More suits, EPA review seen after chemical emissions case (1)

Medical Sterilization Plant’s Multi-Million Dollar Loss in Court Over Carcinogenic Effects of Ethylene Oxide Sets Stage for Influx of Similar Cases, Puts EPA’s Actions on Chemical potentially carcinogenic under investigation.

Neighboring communities around the fences of facilities that use ethylene oxide – a compound used primarily to sterilize medical equipment – say emissions from the sterilization process have adverse short- and long-term health effects. , including cancer.

Those claims may have been bolstered by a Cook County, Illinois jury that ruled Sept. 19 that the Willowbrook plant of the Sterigenics medical sterilizer emitted toxins that contributed to plaintiff Sue’s breast cancer. Kamuda for three decades. The plaintiff argued that the company was aware of the health risks of the chemical, but failed to notify the community.

The $360 million victory, which is the first jury verdict for such cases, could spur even more residents to file lawsuits against ethylene oxide emitters, according to David Fusco, associate at the K&L Gates LLP office in Pittsburgh.

“The risk is real for various entities and the expected verdict will likely lead to increased litigation,” Fusco told Bloomberg Law.

The Environmental Protection Agency is also facing legal action, with environmental groups threatening to sue the agency for missing a self-imposed deadline to revise existing rules on sterilizers. report that found the agency delayed disclosure of critical risks to areas near sterilization facilities.

Case landscape

There is a growing list of more than 700 ethylene oxide, or EtO, personal injury and medical surveillance claims in court across the United States, including Pennsylvania, Georgia, Illinois and New Mexico.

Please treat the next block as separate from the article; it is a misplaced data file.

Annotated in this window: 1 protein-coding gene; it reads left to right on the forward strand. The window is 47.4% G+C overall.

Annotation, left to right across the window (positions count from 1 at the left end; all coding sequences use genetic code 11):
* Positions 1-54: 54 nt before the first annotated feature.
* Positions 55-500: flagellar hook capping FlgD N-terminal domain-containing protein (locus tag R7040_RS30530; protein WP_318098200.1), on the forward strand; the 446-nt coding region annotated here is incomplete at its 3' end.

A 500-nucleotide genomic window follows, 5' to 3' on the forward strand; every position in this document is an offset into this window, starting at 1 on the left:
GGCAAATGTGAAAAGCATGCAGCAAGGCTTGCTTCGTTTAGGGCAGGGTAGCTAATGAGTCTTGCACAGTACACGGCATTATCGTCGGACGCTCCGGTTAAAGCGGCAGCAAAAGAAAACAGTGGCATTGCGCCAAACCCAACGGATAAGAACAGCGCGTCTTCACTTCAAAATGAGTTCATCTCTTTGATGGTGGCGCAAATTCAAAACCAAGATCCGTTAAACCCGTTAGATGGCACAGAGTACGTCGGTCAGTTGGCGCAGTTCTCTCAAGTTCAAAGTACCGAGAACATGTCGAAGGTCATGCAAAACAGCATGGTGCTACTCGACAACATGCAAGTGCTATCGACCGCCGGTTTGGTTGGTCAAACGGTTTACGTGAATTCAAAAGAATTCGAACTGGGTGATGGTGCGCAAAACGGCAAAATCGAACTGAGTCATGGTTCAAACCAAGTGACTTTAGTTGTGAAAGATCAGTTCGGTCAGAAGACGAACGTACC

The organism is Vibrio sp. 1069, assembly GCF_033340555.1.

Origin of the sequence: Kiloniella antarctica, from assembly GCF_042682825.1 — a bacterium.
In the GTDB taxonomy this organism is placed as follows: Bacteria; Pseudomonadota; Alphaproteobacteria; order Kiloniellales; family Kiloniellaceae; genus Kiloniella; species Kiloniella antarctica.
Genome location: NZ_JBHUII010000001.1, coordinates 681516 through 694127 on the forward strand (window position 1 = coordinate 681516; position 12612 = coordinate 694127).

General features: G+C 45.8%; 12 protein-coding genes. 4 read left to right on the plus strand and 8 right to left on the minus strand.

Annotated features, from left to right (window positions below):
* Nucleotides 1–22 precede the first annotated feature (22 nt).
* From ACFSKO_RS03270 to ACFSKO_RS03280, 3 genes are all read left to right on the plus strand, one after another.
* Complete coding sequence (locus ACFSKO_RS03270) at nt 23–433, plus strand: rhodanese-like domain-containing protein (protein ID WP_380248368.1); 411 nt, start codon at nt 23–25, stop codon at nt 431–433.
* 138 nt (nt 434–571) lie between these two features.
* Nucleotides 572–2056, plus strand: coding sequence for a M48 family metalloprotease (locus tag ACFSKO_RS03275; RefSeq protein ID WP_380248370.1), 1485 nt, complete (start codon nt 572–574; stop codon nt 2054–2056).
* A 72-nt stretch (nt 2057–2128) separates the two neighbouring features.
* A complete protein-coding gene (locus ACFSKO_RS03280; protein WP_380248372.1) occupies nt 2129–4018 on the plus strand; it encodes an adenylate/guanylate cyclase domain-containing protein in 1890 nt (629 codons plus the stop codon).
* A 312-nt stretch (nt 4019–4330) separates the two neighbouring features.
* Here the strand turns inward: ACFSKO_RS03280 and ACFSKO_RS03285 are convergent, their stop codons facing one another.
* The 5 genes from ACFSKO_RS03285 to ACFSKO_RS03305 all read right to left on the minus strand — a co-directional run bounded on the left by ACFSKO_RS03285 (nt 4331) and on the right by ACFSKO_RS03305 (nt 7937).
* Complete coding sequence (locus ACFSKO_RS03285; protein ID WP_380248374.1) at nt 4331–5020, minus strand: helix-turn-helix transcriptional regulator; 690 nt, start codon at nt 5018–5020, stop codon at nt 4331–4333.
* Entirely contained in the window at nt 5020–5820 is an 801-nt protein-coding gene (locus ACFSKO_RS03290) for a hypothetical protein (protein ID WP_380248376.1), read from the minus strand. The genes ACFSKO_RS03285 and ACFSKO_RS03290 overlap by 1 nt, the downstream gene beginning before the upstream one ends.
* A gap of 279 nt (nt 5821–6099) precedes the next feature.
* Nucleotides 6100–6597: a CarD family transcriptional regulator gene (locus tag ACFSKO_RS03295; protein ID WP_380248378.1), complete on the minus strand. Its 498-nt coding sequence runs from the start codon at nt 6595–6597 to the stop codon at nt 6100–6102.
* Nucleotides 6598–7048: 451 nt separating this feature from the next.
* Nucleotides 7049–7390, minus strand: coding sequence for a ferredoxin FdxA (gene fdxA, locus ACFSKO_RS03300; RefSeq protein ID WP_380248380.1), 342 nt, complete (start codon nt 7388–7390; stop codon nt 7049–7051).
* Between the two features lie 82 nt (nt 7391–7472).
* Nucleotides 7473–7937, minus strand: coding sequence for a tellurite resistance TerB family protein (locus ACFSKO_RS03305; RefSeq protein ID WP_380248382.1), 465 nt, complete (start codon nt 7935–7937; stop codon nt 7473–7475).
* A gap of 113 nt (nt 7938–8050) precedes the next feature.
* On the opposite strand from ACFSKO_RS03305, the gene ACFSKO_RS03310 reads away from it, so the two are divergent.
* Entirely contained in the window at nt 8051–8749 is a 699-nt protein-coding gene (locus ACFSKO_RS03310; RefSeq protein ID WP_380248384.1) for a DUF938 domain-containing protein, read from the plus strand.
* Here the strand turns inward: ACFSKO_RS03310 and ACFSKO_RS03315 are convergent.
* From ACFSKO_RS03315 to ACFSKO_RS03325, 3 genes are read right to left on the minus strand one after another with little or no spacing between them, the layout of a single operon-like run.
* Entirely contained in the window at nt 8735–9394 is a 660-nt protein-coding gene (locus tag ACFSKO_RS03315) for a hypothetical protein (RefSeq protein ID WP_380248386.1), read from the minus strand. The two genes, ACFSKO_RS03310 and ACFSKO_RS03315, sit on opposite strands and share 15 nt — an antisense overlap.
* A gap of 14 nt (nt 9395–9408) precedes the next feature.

Companies using EtO advocated for the importance of medical sterilization of the chemical at the height of the Covid-19 pandemic, when hospitals were struggling under the weight of mass illnesses and shortages of personal protective equipment.

An estimated 50% of all medical devices are sterilized with EtO, the American Chemistry Council’s Ethylene Oxide Panel said in a statement emailed to Bloomberg Law.

The panel blasted Sterigenics’ recent verdict as an “unfortunate example of bad science with real-world implications.”

“We believe this verdict should be a wake-up call to EPA officials, and we look forward to continuing to engage on this important issue in support of strong, science-based regulations that protect human health and our environment,” the statement said. panel.

The EPA regulates EtO as an air toxic and this year promised to review Clean Air Act regulations for other options to stem emissions from commercial sterilizers.

The agency has not updated airborne toxicity standards for EtO since they were established in the 1990s, but released a risk assessment in 2016 that found the chemical was 60 times more toxic than we didn’t initially think so.

This risk assessment has likely spurred litigation around the chemical, but further investigation is needed, according to Fusco. Without further scrutiny, “very low level broadcasts” could be subject to legal action, he noted.